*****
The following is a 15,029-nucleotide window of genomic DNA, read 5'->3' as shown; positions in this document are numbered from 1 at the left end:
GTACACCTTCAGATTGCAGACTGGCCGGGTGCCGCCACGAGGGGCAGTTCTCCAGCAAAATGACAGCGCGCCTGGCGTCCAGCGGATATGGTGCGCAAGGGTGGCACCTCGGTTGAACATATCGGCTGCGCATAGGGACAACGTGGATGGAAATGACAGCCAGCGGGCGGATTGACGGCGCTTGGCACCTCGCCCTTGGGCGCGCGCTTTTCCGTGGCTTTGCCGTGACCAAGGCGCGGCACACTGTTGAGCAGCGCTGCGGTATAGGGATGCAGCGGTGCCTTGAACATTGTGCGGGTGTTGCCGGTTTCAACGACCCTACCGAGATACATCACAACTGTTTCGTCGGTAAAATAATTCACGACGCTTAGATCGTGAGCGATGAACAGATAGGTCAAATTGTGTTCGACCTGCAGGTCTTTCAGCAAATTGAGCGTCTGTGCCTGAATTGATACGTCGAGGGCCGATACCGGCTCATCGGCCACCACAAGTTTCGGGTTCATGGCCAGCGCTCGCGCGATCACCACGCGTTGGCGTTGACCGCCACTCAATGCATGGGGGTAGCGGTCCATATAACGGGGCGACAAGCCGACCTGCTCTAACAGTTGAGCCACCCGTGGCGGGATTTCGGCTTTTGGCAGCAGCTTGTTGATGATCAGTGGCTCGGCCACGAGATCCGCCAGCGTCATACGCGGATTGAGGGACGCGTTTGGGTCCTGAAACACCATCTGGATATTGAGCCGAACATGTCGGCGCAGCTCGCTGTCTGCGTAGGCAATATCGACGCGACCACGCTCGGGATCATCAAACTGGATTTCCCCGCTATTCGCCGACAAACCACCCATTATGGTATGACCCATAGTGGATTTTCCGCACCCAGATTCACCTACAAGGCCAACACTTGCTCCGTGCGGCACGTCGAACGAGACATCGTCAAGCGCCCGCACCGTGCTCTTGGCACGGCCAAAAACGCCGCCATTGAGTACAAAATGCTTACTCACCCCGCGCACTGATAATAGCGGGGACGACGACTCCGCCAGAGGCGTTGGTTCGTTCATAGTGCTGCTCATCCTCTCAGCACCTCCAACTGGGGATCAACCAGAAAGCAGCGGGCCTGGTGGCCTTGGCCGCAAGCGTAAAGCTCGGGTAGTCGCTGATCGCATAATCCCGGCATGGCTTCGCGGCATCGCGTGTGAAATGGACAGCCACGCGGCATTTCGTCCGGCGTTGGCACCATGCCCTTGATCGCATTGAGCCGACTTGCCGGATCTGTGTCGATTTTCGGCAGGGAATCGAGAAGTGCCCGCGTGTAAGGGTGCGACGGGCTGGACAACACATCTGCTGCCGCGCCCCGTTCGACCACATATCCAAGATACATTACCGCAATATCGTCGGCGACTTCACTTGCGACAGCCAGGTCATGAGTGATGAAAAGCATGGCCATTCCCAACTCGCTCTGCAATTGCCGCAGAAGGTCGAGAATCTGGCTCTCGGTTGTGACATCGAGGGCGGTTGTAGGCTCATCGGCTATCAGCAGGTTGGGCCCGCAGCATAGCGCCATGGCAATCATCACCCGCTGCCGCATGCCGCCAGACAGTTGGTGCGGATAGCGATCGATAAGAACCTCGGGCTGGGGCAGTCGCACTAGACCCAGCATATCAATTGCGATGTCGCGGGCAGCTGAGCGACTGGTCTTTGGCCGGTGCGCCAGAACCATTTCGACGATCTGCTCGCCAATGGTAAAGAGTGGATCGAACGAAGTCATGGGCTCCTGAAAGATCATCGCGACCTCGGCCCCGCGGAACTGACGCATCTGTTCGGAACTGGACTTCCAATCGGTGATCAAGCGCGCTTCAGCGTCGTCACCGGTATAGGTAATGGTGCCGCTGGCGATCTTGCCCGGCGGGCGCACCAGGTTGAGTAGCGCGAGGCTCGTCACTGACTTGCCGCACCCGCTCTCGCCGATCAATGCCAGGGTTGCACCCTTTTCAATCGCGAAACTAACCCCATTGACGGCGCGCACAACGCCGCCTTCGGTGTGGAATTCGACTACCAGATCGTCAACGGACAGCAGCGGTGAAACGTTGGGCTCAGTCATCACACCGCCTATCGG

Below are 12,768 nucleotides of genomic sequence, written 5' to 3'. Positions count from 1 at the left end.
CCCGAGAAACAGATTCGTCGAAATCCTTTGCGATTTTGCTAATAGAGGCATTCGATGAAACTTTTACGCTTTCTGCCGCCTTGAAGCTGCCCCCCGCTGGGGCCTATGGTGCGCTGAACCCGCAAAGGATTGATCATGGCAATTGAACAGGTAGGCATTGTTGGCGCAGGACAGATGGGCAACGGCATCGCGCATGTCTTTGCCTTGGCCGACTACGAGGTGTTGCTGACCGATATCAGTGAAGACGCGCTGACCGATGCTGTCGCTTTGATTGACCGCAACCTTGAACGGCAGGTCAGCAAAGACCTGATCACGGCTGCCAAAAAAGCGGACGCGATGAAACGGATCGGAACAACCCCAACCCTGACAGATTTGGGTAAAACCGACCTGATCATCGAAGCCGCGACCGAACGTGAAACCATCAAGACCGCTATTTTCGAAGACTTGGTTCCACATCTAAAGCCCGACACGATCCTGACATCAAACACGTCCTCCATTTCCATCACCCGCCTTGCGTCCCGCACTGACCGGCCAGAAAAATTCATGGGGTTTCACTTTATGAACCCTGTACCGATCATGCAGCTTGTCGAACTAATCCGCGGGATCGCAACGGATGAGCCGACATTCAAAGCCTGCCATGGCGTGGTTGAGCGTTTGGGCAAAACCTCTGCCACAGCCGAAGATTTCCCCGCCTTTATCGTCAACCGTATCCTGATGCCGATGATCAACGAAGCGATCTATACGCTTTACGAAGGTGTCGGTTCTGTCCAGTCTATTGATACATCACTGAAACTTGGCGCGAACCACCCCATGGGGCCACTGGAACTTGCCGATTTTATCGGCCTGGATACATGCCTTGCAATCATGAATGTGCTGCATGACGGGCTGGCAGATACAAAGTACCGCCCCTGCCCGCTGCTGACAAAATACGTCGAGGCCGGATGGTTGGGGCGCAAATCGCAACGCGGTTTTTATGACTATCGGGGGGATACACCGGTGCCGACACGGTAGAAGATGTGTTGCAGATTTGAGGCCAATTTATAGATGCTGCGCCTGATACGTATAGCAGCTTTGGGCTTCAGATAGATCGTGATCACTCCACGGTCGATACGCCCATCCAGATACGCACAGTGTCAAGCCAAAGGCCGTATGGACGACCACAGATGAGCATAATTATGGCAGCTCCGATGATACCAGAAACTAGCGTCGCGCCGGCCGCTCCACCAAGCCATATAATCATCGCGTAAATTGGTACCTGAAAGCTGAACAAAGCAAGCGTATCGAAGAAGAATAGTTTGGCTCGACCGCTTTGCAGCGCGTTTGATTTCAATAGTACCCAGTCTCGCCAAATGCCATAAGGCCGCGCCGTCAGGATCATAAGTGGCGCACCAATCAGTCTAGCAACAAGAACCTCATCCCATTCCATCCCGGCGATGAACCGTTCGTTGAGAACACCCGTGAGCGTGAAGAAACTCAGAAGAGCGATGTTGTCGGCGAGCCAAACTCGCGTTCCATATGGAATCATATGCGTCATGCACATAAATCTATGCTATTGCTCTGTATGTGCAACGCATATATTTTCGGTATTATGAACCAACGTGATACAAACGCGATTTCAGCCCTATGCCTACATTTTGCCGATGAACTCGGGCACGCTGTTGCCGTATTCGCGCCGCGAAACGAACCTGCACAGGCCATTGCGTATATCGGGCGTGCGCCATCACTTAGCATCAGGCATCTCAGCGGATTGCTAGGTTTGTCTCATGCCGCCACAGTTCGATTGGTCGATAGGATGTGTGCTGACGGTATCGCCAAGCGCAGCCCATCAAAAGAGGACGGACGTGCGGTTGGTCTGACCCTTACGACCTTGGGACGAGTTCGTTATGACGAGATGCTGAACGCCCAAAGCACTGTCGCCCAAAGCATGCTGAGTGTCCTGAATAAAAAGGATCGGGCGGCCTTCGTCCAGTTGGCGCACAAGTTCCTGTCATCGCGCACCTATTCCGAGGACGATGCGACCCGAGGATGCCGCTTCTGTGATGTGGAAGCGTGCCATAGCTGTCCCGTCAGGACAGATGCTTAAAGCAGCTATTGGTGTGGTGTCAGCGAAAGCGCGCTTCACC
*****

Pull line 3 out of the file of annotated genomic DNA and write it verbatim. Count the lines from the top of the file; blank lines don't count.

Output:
Below are 12,768 nucleotides of genomic sequence, written 5' to 3'. Positions count from 1 at the left end.